Bit Detail Question: Tom Thumb
   

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Bit Detail Question: Tom Thumb

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  • Tom thumb apple app
  • What makes a tom thumb bit?

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    09-05-2012, 06:38 PM
  #1
Weanling
Bit Detail Question: Tom Thumb

OK, this has probably been asked and answered but if so, I can't seem to find the right thread.....

I have seen many strong comments about Tom Thumb bits... Now, I don't have one nor am I contemplating getting one, but, I am curious as to exactly what makes one so severe.

It appears to me to be a short shanked leverage bit. OK, so that means two things as far as I can tell:

1- it means that there is less amplification of force applied to the horse as compared to a long shanked bit. Well, that would seem to be actually LESS aggressive than a long shanked leverage bit. No? What am I missing?

2- it would appear that pulling the reins a shorter distance would make contact with the horse's mouth, compared to a long shanked bit. Now, in the hands of someone who's doesn't know what they're doing, I can see how this would be a bad thing but in the hands of a competent rider, I don't see why the bit would be intrinsically bad.

So, is there a facet to the Tom Thumb that I am totally missing? Of course, I am strictly speaking of using the bit in "one-hand-neck-reining" manner only....

I'm curious and would really appreciate a functional explanation of what makes it such a nasty bit.

Thanks much folks!
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    09-05-2012, 07:03 PM
  #2
Started
Read the sticky on western bits. Lots of great information.

ETA It's in the tack and equipment section, I believe.
     
    09-05-2012, 07:04 PM
  #3
Green Broke
Get a Tom Thumb and hold it - easier to understand. It's the combination of the shanks and the joint that makes the bit bad.

When you pull the shank back, the bit adopts a corkscrew like effect, which in turn makes the bit act more like a solid bit with a pointy center than a mild jointed bit.
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    09-05-2012, 07:07 PM
  #4
Started
I think the problem is that some people use it like a snaffle bit. They direct rein it on green horses and that causes what is referred to as a "nutcracker" effect.
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    09-05-2012, 07:12 PM
  #5
Weanling
Quote:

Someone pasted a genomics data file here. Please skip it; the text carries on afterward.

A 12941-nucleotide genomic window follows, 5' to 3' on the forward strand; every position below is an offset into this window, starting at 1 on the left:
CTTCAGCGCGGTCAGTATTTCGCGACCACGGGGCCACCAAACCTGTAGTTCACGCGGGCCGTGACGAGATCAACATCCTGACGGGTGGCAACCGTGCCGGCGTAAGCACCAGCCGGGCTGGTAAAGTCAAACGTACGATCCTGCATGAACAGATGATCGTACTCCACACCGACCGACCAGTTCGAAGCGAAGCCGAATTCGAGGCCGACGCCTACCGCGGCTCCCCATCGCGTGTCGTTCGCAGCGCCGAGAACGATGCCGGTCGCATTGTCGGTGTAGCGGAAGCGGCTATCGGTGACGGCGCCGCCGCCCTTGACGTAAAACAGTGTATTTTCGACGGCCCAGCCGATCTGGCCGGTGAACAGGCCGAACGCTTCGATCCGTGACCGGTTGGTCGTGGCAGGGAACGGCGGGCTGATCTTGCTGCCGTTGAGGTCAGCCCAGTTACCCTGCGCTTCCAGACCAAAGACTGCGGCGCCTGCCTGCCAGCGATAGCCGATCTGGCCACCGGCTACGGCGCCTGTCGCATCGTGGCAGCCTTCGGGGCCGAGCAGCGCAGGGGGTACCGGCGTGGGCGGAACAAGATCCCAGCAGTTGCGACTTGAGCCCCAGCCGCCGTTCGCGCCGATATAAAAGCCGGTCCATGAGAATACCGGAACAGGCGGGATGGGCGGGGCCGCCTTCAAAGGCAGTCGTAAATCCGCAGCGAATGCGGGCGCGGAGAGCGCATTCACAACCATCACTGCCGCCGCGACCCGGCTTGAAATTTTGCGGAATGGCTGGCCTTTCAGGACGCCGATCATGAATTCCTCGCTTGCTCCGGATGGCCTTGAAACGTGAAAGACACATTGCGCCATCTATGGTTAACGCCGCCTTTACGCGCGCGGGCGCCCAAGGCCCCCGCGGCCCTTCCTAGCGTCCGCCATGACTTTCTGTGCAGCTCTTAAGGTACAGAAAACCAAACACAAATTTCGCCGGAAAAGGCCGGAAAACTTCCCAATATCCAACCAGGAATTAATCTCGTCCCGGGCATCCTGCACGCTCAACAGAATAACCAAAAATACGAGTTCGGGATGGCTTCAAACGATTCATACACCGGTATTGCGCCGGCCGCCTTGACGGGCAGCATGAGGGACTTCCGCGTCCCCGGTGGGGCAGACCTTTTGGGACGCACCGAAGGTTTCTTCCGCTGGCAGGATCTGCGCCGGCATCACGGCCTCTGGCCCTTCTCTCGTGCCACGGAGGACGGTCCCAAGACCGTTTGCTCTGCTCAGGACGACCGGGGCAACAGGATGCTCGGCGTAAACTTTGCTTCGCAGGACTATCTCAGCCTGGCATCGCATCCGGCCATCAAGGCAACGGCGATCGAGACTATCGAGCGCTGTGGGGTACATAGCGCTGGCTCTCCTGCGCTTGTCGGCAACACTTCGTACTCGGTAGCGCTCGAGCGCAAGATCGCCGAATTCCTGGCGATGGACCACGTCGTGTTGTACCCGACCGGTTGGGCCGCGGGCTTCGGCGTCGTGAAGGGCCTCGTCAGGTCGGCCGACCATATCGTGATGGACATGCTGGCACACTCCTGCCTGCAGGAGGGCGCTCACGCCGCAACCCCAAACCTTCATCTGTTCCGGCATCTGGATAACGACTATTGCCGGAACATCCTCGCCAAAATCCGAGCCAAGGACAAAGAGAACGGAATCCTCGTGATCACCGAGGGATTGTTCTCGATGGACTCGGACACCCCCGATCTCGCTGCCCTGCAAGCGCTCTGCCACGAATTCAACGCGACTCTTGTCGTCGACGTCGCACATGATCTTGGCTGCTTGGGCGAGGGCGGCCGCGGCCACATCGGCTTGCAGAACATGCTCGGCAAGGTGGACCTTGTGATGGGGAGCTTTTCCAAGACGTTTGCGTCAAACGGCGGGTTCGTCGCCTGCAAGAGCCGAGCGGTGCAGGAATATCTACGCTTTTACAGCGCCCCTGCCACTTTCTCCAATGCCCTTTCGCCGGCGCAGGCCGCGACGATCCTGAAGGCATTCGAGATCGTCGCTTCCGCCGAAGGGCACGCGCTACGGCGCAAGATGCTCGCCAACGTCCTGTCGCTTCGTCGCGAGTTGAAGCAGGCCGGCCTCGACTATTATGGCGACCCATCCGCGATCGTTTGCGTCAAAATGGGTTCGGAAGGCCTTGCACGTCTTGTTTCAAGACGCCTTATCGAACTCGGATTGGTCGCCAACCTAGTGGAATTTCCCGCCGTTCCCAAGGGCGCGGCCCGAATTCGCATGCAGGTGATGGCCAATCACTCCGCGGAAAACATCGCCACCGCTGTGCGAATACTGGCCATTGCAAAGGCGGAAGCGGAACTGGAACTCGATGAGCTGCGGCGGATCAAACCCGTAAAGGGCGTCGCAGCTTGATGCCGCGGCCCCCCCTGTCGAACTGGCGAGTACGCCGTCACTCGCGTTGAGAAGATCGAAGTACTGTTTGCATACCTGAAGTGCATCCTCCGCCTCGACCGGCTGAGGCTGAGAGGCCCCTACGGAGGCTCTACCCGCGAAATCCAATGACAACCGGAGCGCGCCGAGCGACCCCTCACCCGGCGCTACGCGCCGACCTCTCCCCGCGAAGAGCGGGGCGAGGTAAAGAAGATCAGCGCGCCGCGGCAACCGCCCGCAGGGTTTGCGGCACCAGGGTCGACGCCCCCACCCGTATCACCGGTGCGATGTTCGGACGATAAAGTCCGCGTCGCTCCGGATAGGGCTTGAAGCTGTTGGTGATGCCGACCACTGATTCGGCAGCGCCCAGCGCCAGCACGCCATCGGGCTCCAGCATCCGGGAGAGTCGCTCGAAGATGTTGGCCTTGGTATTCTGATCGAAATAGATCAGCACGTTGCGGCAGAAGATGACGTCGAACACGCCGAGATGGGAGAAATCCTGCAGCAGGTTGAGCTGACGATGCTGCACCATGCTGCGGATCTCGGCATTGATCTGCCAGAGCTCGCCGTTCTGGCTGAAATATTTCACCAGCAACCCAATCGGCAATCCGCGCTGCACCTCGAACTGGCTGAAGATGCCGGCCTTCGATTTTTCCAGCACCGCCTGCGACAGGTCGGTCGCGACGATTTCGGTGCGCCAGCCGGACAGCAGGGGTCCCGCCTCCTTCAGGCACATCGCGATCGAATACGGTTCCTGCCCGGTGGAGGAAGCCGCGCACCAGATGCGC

Originally Posted by aforred    
Read the sticky on western bits. Lots of great information.

ETA It's in the tack and equipment section, I believe.
Thanks much! Did so and I see nothing there that answers my question... I may have missed it entirely though and if that's the case I would appreciate any info you could share...

Thanks much!
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    09-05-2012, 07:13 PM
  #6
Weanling
Quote:
Originally Posted by DancingArabian    
Get a Tom Thumb and hold it - easier to understand. It's the combination of the shanks and the joint that makes the bit bad.

When you pull the shank back, the bit adopts a corkscrew like effect, which in turn makes the bit act more like a solid bit with a pointy center than a mild jointed bit.
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OK, I must be missing something: how would pulling back on both reins cause the bit to twist into a corkscrew?

Thanks much for your help!
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    09-05-2012, 07:14 PM
  #7
Weanling
Quote:
Originally Posted by boots    
I think the problem is that some people use it like a snaffle bit. They direct rein it on green horses and that causes what is referred to as a "nutcracker" effect.
Thanks much!

I'm strictly talking neck reining here...
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    09-05-2012, 07:17 PM
  #8
Started
Quote:
Originally Posted by Radiowaves    
Thanks much!

I'm strictly talking neck reining here...
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If your horse can neck rein well, there is no reason it wouldn't be fine with a Tom Thumb.

I just groomed a polo tournament for a guy who plays a mare in a Tom Thumb. She goes well and he thinks it's fine.
     
    09-05-2012, 07:22 PM
  #9
Started
Bit Information (Curb and Western type bits and hackamores)

Look for the post by bubba13 with the pictures.
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    09-05-2012, 07:27 PM
  #10
Started
Sorry for the multiple posts, but here's another thread that might interest you.

I hope I'm not opening a can of worms, but... Tom Thumb?

And here's a link to an article about it.

http://www.markrashid.com/trouble_with_tom_thumb.htm
     

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